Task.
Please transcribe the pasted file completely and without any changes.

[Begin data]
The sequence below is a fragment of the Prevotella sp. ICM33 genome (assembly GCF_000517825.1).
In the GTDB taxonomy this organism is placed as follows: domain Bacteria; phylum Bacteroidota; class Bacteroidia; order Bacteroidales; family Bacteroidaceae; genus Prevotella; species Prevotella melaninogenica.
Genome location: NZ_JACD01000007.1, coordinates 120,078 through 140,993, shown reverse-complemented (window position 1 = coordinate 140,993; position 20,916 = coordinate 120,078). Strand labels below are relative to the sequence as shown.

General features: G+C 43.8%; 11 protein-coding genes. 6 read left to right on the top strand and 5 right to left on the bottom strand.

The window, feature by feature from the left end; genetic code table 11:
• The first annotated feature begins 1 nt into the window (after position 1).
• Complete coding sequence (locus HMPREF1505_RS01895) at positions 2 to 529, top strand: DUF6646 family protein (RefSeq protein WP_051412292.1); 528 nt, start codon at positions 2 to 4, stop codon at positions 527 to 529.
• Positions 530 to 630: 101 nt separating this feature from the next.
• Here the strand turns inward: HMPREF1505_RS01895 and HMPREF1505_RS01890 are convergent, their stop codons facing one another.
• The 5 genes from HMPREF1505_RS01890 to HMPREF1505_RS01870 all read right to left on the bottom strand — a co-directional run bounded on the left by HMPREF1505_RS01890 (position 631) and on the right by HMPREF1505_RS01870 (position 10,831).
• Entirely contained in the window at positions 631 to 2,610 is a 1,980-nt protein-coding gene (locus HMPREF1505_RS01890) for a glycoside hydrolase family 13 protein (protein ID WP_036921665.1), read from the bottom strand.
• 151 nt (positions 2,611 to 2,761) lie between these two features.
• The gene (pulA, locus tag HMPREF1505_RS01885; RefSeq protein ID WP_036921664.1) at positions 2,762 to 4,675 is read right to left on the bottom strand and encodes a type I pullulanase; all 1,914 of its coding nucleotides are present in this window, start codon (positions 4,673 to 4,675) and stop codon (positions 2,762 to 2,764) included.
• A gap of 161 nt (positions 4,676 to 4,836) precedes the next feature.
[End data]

The sequence below is a fragment of the Prevotella sp. ICM33 genome (assembly GCF_000517825.1).
In the GTDB taxonomy this organism is placed as follows: domain Bacteria; phylum Bacteroidota; class Bacteroidia; order Bacteroidales; family Bacteroidaceae; genus Prevotella; species Prevotella melaninogenica.
Genome location: NZ_JACD01000007.1, coordinates 120,078 through 140,993, shown reverse-complemented (window position 1 = coordinate 140,993; position 20,916 = coordinate 120,078). Strand labels below are relative to the sequence as shown.

General features: G+C 43.8%; 11 protein-coding genes. 6 read left to right on the top strand and 5 right to left on the bottom strand.

The window, feature by feature from the left end; genetic code table 11:
• The first annotated feature begins 1 nt into the window (after position 1).
• Complete coding sequence (locus HMPREF1505_RS01895) at positions 2 to 529, top strand: DUF6646 family protein (RefSeq protein WP_051412292.1); 528 nt, start codon at positions 2 to 4, stop codon at positions 527 to 529.
• Positions 530 to 630: 101 nt separating this feature from the next.
• Here the strand turns inward: HMPREF1505_RS01895 and HMPREF1505_RS01890 are convergent, their stop codons facing one another.
• The 5 genes from HMPREF1505_RS01890 to HMPREF1505_RS01870 all read right to left on the bottom strand — a co-directional run bounded on the left by HMPREF1505_RS01890 (position 631) and on the right by HMPREF1505_RS01870 (position 10,831).
• Entirely contained in the window at positions 631 to 2,610 is a 1,980-nt protein-coding gene (locus HMPREF1505_RS01890) for a glycoside hydrolase family 13 protein (protein ID WP_036921665.1), read from the bottom strand.
• 151 nt (positions 2,611 to 2,761) lie between these two features.
• The gene (pulA, locus tag HMPREF1505_RS01885; RefSeq protein ID WP_036921664.1) at positions 2,762 to 4,675 is read right to left on the bottom strand and encodes a type I pullulanase; all 1,914 of its coding nucleotides are present in this window, start codon (positions 4,673 to 4,675) and stop codon (positions 2,762 to 2,764) included.
• A gap of 161 nt (positions 4,676 to 4,836) precedes the next feature.